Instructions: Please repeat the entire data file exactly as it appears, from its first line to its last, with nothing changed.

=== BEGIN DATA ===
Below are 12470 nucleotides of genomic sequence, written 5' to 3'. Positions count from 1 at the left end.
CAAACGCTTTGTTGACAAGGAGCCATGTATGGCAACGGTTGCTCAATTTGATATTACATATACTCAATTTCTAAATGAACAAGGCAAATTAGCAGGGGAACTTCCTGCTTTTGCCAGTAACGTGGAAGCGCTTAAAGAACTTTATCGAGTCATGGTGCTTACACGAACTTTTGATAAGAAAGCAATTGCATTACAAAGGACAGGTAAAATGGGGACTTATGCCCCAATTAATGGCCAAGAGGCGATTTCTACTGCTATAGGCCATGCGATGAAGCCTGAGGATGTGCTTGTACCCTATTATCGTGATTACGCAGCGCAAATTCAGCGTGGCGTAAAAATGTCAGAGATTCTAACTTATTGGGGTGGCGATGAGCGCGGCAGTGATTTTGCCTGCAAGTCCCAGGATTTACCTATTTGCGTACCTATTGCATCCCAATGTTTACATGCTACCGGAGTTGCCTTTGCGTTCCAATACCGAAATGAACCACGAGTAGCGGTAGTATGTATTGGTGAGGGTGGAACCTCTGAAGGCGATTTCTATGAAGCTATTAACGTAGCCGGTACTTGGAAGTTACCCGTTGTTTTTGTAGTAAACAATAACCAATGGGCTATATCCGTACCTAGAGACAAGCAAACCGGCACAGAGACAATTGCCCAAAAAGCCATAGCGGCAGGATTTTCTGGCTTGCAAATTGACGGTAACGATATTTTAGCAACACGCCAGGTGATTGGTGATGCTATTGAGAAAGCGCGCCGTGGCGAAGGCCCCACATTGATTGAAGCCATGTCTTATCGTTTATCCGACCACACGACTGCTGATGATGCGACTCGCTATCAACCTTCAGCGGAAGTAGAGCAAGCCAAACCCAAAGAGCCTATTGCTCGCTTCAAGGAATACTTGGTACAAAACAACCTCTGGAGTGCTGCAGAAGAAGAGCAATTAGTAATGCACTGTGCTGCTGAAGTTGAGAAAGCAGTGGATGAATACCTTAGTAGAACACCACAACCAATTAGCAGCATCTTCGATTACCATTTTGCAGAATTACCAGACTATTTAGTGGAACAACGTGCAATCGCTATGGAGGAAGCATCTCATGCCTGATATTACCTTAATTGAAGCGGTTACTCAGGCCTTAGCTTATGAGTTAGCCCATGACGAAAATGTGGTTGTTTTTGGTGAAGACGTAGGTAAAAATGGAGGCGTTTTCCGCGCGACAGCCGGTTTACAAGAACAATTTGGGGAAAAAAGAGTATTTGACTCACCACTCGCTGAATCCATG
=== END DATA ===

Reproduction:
Below are 12470 nucleotides of genomic sequence, written 5' to 3'. Positions count from 1 at the left end.
CAAACGCTTTGTTGACAAGGAGCCATGTATGGCAACGGTTGCTCAATTTGATATTACATATACTCAATTTCTAAATGAACAAGGCAAATTAGCAGGGGAACTTCCTGCTTTTGCCAGTAACGTGGAAGCGCTTAAAGAACTTTATCGAGTCATGGTGCTTACACGAACTTTTGATAAGAAAGCAATTGCATTACAAAGGACAGGTAAAATGGGGACTTATGCCCCAATTAATGGCCAAGAGGCGATTTCTACTGCTATAGGCCATGCGATGAAGCCTGAGGATGTGCTTGTACCCTATTATCGTGATTACGCAGCGCAAATTCAGCGTGGCGTAAAAATGTCAGAGATTCTAACTTATTGGGGTGGCGATGAGCGCGGCAGTGATTTTGCCTGCAAGTCCCAGGATTTACCTATTTGCGTACCTATTGCATCCCAATGTTTACATGCTACCGGAGTTGCCTTTGCGTTCCAATACCGAAATGAACCACGAGTAGCGGTAGTATGTATTGGTGAGGGTGGAACCTCTGAAGGCGATTTCTATGAAGCTATTAACGTAGCCGGTACTTGGAAGTTACCCGTTGTTTTTGTAGTAAACAATAACCAATGGGCTATATCCGTACCTAGAGACAAGCAAACCGGCACAGAGACAATTGCCCAAAAAGCCATAGCGGCAGGATTTTCTGGCTTGCAAATTGACGGTAACGATATTTTAGCAACACGCCAGGTGATTGGTGATGCTATTGAGAAAGCGCGCCGTGGCGAAGGCCCCACATTGATTGAAGCCATGTCTTATCGTTTATCCGACCACACGACTGCTGATGATGCGACTCGCTATCAACCTTCAGCGGAAGTAGAGCAAGCCAAACCCAAAGAGCCTATTGCTCGCTTCAAGGAATACTTGGTACAAAACAACCTCTGGAGTGCTGCAGAAGAAGAGCAATTAGTAATGCACTGTGCTGCTGAAGTTGAGAAAGCAGTGGATGAATACCTTAGTAGAACACCACAACCAATTAGCAGCATCTTCGATTACCATTTTGCAGAATTACCAGACTATTTAGTGGAACAACGTGCAATCGCTATGGAGGAAGCATCTCATGCCTGATATTACCTTAATTGAAGCGGTTACTCAGGCCTTAGCTTATGAGTTAGCCCATGACGAAAATGTGGTTGTTTTTGGTGAAGACGTAGGTAAAAATGGAGGCGTTTTCCGCGCGACAGCCGGTTTACAAGAACAATTTGGGGAAAAAAGAGTATTTGACTCACCACTCGCTGAATCCATG